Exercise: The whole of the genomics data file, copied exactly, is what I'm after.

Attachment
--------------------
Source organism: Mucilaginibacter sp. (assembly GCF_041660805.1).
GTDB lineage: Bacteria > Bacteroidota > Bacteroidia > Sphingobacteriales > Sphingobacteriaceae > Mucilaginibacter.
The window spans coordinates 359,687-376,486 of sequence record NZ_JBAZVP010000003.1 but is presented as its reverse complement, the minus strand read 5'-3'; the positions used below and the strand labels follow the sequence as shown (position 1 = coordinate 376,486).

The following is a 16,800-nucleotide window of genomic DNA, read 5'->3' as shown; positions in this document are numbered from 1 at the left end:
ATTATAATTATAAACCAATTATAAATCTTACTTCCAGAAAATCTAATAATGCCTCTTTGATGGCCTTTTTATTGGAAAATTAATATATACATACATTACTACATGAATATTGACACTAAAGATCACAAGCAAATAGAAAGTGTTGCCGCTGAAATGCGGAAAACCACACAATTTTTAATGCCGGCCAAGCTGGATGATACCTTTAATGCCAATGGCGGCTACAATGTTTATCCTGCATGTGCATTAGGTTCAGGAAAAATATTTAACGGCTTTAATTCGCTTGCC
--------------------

Source organism: Mucilaginibacter sp. (assembly GCF_041660805.1).
GTDB lineage: Bacteria > Bacteroidota > Bacteroidia > Sphingobacteriales > Sphingobacteriaceae > Mucilaginibacter.
The window spans coordinates 359,687-376,486 of sequence record NZ_JBAZVP010000003.1 but is presented as its reverse complement, the minus strand read 5'-3'; the positions used below and the strand labels follow the sequence as shown (position 1 = coordinate 376,486).

The following is a 16,800-nucleotide window of genomic DNA, read 5'->3' as shown; positions in this document are numbered from 1 at the left end:
ATTATAATTATAAACCAATTATAAATCTTACTTCCAGAAAATCTAATAATGCCTCTTTGATGGCCTTTTTATTGGAAAATTAATATATACATACATTACTACATGAATATTGACACTAAAGATCACAAGCAAATAGAAAGTGTTGCCGCTGAAATGCGGAAAACCACACAATTTTTAATGCCGGCCAAGCTGGATGATACCTTTAATGCCAATGGCGGCTACAATGTTTATCCTGCATGTGCATTAGGTTCAGGAAAAATATTTAACGGCTTTAATTCGCTTGCC